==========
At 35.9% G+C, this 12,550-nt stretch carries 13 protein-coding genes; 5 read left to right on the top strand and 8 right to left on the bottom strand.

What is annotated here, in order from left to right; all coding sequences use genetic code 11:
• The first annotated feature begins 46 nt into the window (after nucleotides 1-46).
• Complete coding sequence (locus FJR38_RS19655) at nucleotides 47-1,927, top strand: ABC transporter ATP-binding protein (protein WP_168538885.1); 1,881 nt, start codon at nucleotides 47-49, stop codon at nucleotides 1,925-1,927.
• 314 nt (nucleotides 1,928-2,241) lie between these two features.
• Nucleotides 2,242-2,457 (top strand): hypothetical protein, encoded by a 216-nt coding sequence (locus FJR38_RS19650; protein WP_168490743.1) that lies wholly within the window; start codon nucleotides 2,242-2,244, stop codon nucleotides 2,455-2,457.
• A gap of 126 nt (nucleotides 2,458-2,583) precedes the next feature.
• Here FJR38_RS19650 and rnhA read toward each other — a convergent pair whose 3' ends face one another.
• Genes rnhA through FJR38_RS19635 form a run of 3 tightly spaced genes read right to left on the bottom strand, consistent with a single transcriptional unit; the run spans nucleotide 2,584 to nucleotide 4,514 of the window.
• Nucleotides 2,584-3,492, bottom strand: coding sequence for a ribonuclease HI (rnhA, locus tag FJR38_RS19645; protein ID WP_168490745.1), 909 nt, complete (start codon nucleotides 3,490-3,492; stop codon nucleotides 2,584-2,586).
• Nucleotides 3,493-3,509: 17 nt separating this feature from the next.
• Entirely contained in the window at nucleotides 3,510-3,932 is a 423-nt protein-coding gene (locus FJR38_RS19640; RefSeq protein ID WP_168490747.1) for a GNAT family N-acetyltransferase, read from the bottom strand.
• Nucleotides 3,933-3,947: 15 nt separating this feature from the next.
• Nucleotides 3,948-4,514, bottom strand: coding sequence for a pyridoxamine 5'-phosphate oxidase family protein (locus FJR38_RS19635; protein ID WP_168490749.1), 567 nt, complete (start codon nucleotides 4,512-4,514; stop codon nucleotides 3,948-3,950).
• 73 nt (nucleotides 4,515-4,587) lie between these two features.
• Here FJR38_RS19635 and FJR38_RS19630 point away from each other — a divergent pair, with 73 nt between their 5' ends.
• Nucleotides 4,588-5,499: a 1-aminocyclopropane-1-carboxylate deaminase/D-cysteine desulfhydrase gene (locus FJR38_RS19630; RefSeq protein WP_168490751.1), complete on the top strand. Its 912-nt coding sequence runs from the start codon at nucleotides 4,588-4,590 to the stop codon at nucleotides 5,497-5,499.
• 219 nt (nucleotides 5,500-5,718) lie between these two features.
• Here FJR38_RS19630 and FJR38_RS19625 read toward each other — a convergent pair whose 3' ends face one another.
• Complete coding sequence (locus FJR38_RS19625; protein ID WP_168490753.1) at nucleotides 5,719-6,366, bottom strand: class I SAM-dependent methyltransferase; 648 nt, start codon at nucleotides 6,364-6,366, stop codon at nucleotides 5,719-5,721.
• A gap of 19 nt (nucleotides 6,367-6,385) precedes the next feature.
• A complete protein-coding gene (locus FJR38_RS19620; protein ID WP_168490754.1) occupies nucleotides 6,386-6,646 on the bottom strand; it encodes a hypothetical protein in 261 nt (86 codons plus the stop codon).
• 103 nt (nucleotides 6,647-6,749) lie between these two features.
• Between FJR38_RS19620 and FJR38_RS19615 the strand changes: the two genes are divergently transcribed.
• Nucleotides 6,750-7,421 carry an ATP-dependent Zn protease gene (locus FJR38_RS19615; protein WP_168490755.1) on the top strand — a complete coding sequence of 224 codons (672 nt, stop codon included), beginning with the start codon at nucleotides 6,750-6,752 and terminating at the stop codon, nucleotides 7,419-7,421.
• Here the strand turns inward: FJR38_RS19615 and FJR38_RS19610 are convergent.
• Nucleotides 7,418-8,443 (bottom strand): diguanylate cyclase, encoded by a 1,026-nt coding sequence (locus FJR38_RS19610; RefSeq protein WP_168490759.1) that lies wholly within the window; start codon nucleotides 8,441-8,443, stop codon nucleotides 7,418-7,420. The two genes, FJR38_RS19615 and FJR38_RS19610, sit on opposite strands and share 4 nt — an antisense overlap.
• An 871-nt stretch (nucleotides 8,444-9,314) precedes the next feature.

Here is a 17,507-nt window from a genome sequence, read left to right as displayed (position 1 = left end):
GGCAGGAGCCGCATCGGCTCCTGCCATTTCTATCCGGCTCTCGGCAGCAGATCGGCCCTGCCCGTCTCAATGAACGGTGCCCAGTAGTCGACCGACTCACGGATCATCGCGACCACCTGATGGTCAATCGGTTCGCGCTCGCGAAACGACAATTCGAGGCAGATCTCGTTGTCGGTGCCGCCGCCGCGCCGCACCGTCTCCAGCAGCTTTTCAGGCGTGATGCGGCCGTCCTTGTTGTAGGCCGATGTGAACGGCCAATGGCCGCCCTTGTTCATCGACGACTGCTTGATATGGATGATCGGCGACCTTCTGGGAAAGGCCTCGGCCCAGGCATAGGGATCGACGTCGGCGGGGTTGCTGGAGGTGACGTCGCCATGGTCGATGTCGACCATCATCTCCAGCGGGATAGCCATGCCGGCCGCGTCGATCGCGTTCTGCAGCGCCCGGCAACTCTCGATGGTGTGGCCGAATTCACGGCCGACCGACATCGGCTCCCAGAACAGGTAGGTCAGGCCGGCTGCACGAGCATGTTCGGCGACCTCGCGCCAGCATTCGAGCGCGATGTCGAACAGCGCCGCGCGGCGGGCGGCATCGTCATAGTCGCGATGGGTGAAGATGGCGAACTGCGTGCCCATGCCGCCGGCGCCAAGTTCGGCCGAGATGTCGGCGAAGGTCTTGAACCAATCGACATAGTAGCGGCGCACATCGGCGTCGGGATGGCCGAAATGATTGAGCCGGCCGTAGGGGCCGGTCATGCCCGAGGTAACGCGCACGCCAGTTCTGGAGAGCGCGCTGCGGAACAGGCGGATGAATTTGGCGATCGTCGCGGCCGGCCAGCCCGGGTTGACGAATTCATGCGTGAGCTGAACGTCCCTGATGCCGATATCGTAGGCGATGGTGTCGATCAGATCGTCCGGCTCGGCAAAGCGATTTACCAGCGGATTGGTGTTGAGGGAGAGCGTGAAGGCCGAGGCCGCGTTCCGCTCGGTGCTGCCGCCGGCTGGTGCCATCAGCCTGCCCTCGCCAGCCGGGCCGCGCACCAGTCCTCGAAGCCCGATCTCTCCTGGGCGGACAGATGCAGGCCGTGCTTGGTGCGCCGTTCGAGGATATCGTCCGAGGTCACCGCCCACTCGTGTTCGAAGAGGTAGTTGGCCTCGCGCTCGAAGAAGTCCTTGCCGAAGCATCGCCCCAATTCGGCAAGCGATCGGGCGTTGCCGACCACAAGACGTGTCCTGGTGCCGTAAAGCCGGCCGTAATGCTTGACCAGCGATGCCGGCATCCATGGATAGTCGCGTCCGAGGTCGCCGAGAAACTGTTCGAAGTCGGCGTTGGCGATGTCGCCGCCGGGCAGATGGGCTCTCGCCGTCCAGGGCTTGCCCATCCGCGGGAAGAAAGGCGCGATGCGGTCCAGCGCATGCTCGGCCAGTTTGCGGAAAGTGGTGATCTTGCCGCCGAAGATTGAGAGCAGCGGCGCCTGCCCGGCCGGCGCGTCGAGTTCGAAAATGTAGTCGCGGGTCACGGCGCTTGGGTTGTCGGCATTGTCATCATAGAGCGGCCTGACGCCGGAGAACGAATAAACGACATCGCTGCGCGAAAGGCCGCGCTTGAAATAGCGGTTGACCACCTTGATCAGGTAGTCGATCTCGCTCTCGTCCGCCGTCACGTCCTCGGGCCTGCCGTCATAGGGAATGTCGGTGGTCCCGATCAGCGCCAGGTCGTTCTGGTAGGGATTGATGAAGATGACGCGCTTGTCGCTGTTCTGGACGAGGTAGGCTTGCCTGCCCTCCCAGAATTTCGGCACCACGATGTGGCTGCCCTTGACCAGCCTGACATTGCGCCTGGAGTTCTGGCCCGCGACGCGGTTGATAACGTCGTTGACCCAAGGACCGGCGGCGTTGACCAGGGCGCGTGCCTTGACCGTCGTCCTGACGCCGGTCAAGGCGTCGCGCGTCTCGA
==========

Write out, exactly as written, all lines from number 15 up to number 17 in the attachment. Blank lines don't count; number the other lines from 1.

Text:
• 73 nt (nucleotides 4,515-4,587) lie between these two features.
• Here FJR38_RS19635 and FJR38_RS19630 point away from each other — a divergent pair, with 73 nt between their 5' ends.
• Nucleotides 4,588-5,499: a 1-aminocyclopropane-1-carboxylate deaminase/D-cysteine desulfhydrase gene (locus FJR38_RS19630; RefSeq protein WP_168490751.1), complete on the top strand. Its 912-nt coding sequence runs from the start codon at nucleotides 4,588-4,590 to the stop codon at nucleotides 5,497-5,499.